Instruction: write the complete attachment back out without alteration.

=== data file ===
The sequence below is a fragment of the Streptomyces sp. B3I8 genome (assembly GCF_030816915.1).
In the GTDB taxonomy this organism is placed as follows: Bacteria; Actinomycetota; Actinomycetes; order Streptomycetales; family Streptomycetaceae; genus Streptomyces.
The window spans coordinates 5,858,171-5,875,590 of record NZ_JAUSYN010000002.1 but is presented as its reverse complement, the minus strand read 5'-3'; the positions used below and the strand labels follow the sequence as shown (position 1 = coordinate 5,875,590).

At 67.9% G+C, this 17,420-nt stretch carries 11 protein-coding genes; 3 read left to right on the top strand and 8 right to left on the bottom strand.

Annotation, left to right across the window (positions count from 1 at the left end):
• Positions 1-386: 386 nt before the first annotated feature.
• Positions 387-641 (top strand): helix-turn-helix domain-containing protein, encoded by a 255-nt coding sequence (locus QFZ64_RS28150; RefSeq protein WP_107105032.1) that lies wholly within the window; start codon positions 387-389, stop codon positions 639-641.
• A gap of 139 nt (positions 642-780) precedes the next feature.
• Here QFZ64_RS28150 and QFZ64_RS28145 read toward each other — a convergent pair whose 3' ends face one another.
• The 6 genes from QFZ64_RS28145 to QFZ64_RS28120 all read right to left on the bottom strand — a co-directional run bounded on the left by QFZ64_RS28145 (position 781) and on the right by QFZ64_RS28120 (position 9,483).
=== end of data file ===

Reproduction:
The sequence below is a fragment of the Streptomyces sp. B3I8 genome (assembly GCF_030816915.1).
In the GTDB taxonomy this organism is placed as follows: Bacteria; Actinomycetota; Actinomycetes; order Streptomycetales; family Streptomycetaceae; genus Streptomyces.
The window spans coordinates 5,858,171-5,875,590 of record NZ_JAUSYN010000002.1 but is presented as its reverse complement, the minus strand read 5'-3'; the positions used below and the strand labels follow the sequence as shown (position 1 = coordinate 5,875,590).

At 67.9% G+C, this 17,420-nt stretch carries 11 protein-coding genes; 3 read left to right on the top strand and 8 right to left on the bottom strand.

Annotation, left to right across the window (positions count from 1 at the left end):
• Positions 1-386: 386 nt before the first annotated feature.
• Positions 387-641 (top strand): helix-turn-helix domain-containing protein, encoded by a 255-nt coding sequence (locus QFZ64_RS28150; RefSeq protein WP_107105032.1) that lies wholly within the window; start codon positions 387-389, stop codon positions 639-641.
• A gap of 139 nt (positions 642-780) precedes the next feature.
• Here QFZ64_RS28150 and QFZ64_RS28145 read toward each other — a convergent pair whose 3' ends face one another.
• The 6 genes from QFZ64_RS28145 to QFZ64_RS28120 all read right to left on the bottom strand — a co-directional run bounded on the left by QFZ64_RS28145 (position 781) and on the right by QFZ64_RS28120 (position 9,483).